REsearch into implementation STrategies to support patients of different ORigins and language background in a variety of European primary care settings (RESTORE): study protocol
1 Graduate Entry Medical School, University of Limerick, Limerick, Ireland
2 General Practice and Primary Care, Centre for Population and Health Sciences, College of Medical, Veterinary and Life Sciences, University of Glasgow, 1 Horselethill Road, Glasgow, Scotland, G12 9LX, UK
3 Discipline of General Practice, School of Medicine No. 1 Distillery Road, National University of Ireland, Galway, Ireland
4 Department of General Practice, Centre for Public Health, Medical University of Vienna, Kinderspitalgasse 15/1st floor, Vienna, 1090, Austria
5 Department of Primary and Community Care, 161 ELG, Radboud University Nijmegen Medical Centre, PO Box 9101, Nijmegen, 6500 HB, The Netherlands
6 Faculty of Medicine, University of Crete, Heraklion, Greece
7 Institute of Psychology, Health and Society, University of Liverpool, Waterhouse Building, Block B, 1st Floor, 1-5 Brownlow Street, Liverpool, L69 3GL, UK
Implementation Science 2012, 7:111 doi:10.1186/1748-5908-7-111Published: 20 November 2012
The implementation of guidelines and training initiatives to support communication in cross-cultural primary care consultations is ad hoc across a range of international settings with negative consequences particularly for migrants. This situation reflects a well-documented translational gap between evidence and practice and is part of the wider problem of implementing guidelines and the broader range of professional educational and quality interventions in routine practice. In this paper, we describe our use of a contemporary social theory, Normalization Process Theory and participatory research methodology—Participatory Learning and Action—to investigate and support implementation of such guidelines and training initiatives in routine practice.
This is a qualitative case study, using multiple primary care sites across Europe. Purposive and maximum variation sampling approaches will be used to identify and recruit stakeholders—migrant service users, general practitioners, primary care nurses, practice managers and administrative staff, interpreters, cultural mediators, service planners, and policy makers. We are conducting a mapping exercise to identify relevant guidelines and training initiatives. We will then initiate a PLA-brokered dialogue with stakeholders around Normalization Process Theory’s four constructs—coherence, cognitive participation, collective action, and reflexive monitoring. Through this, we will enable stakeholders in each setting to select a single guideline or training initiative for implementation in their local setting. We will prospectively investigate and support the implementation journeys for the five selected interventions. Data will be generated using a Participatory Learning and Action approach to interviews and focus groups. Data analysis will follow the principles of thematic analysis, will occur in iterative cycles throughout the project and will involve participatory co-analysis with key stakeholders to enhance the authenticity and veracity of findings.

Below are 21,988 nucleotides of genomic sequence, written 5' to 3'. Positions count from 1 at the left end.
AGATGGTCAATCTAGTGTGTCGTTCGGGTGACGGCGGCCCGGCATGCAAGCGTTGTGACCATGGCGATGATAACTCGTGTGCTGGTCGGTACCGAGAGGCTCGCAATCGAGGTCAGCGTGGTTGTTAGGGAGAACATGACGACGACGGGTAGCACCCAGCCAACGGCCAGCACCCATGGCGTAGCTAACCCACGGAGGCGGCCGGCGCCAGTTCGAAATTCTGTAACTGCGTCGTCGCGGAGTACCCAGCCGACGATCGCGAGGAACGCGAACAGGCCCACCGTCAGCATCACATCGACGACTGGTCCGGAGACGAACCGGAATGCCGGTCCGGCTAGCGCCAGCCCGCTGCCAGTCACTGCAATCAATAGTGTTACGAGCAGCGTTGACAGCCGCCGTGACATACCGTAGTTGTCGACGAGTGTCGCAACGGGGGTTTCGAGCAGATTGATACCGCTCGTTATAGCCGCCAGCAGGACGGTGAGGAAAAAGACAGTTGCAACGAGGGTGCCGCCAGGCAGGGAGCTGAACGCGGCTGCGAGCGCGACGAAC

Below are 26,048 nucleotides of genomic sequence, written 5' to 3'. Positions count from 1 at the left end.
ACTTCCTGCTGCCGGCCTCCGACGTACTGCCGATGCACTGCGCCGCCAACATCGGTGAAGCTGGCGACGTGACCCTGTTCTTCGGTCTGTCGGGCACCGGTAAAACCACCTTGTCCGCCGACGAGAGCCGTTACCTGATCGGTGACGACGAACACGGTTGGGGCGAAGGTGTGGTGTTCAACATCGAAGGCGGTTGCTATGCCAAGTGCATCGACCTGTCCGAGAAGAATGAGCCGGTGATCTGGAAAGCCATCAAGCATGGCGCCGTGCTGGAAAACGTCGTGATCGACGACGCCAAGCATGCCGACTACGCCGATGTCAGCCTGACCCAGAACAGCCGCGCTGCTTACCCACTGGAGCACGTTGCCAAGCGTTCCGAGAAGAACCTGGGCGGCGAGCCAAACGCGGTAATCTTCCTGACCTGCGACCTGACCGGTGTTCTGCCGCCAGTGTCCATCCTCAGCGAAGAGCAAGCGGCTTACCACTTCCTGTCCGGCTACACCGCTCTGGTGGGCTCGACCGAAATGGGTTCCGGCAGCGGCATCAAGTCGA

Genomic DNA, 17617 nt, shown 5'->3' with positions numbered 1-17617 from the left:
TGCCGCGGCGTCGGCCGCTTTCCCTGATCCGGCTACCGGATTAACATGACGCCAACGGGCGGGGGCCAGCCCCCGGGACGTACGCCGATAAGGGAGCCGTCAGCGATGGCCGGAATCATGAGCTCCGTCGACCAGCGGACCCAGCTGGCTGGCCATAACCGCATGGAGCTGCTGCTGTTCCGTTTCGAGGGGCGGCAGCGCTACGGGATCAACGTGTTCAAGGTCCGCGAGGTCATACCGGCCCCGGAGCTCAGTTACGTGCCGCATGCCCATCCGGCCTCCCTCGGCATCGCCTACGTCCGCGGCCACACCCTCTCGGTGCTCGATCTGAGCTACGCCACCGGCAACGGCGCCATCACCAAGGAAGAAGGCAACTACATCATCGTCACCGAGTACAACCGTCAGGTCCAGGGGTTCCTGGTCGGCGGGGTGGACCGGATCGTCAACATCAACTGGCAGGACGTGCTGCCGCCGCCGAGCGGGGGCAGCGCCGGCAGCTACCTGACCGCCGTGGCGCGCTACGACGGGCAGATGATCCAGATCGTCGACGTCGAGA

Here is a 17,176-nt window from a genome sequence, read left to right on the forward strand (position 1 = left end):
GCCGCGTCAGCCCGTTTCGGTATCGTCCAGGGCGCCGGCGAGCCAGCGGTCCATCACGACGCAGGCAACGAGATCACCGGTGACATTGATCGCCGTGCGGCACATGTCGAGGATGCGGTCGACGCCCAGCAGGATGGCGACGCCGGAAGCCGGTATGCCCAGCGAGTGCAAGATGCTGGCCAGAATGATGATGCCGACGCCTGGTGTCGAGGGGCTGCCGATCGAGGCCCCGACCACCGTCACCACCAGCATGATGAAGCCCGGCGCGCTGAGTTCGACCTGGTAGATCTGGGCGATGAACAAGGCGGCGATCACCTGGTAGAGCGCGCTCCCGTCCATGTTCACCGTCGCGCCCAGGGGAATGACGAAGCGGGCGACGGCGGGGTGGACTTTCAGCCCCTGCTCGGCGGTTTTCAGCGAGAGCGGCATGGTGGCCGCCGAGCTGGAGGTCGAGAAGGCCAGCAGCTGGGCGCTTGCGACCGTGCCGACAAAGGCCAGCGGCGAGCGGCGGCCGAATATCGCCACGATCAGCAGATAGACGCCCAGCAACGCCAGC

This research employs a unique combination of Normalization Process Theory and Participatory Learning and Action, which will provide a novel approach to the analysis of implementation journeys. The findings will advance knowledge in the field of implementation science because we are using and testing theoretical and methodological approaches so that we can critically appraise their scope to mediate barriers and improve the implementation processes.